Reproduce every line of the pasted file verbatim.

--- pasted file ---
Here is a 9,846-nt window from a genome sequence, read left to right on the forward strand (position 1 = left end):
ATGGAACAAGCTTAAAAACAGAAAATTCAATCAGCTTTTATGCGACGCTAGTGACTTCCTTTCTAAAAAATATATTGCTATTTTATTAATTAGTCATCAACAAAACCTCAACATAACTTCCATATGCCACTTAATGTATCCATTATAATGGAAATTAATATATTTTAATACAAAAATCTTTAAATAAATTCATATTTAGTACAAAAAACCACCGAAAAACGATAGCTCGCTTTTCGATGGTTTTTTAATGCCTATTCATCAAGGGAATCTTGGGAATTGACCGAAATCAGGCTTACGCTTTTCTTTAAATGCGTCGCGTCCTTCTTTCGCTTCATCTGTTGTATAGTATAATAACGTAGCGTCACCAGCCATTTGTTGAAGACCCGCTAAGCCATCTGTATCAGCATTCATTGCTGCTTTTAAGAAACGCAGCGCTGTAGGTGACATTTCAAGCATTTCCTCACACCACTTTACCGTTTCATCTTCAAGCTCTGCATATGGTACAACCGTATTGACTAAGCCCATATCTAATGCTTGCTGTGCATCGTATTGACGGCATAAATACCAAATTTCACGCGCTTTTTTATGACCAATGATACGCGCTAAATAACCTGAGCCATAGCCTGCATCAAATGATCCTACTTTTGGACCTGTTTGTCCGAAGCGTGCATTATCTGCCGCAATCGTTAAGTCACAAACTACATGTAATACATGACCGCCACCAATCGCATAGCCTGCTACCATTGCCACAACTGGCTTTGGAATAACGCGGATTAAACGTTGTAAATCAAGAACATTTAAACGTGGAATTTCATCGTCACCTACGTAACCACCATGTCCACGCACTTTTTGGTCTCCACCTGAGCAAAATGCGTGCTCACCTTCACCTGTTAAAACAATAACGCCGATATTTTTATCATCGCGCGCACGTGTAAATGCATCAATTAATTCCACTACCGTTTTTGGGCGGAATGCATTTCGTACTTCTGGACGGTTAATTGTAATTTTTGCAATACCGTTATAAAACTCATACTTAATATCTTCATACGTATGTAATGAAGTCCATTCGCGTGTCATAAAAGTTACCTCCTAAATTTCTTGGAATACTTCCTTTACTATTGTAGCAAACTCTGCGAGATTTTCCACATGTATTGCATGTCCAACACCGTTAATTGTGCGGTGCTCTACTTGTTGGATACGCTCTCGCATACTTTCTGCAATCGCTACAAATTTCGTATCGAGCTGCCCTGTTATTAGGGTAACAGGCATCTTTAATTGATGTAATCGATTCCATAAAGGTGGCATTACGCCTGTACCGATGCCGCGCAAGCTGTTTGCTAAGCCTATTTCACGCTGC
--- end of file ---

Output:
Here is a 9,846-nt window from a genome sequence, read left to right on the forward strand (position 1 = left end):
ATGGAACAAGCTTAAAAACAGAAAATTCAATCAGCTTTTATGCGACGCTAGTGACTTCCTTTCTAAAAAATATATTGCTATTTTATTAATTAGTCATCAACAAAACCTCAACATAACTTCCATATGCCACTTAATGTATCCATTATAATGGAAATTAATATATTTTAATACAAAAATCTTTAAATAAATTCATATTTAGTACAAAAAACCACCGAAAAACGATAGCTCGCTTTTCGATGGTTTTTTAATGCCTATTCATCAAGGGAATCTTGGGAATTGACCGAAATCAGGCTTACGCTTTTCTTTAAATGCGTCGCGTCCTTCTTTCGCTTCATCTGTTGTATAGTATAATAACGTAGCGTCACCAGCCATTTGTTGAAGACCCGCTAAGCCATCTGTATCAGCATTCATTGCTGCTTTTAAGAAACGCAGCGCTGTAGGTGACATTTCAAGCATTTCCTCACACCACTTTACCGTTTCATCTTCAAGCTCTGCATATGGTACAACCGTATTGACTAAGCCCATATCTAATGCTTGCTGTGCATCGTATTGACGGCATAAATACCAAATTTCACGCGCTTTTTTATGACCAATGATACGCGCTAAATAACCTGAGCCATAGCCTGCATCAAATGATCCTACTTTTGGACCTGTTTGTCCGAAGCGTGCATTATCTGCCGCAATCGTTAAGTCACAAACTACATGTAATACATGACCGCCACCAATCGCATAGCCTGCTACCATTGCCACAACTGGCTTTGGAATAACGCGGATTAAACGTTGTAAATCAAGAACATTTAAACGTGGAATTTCATCGTCACCTACGTAACCACCATGTCCACGCACTTTTTGGTCTCCACCTGAGCAAAATGCGTGCTCACCTTCACCTGTTAAAACAATAACGCCGATATTTTTATCATCGCGCGCACGTGTAAATGCATCAATTAATTCCACTACCGTTTTTGGGCGGAATGCATTTCGTACTTCTGGACGGTTAATTGTAATTTTTGCAATACCGTTATAAAACTCATACTTAATATCTTCATACGTATGTAATGAAGTCCATTCGCGTGTCATAAAAGTTACCTCCTAAATTTCTTGGAATACTTCCTTTACTATTGTAGCAAACTCTGCGAGATTTTCCACATGTATTGCATGTCCAACACCGTTAATTGTGCGGTGCTCTACTTGTTGGATACGCTCTCGCATACTTTCTGCAATCGCTACAAATTTCGTATCGAGCTGCCCTGTTATTAGGGTAACAGGCATCTTTAATTGATGTAATCGATTCCATAAAGGTGGCATTACGCCTGTACCGATGCCGCGCAAGCTGTTTGCTAAGCCTATTTCACGCTGC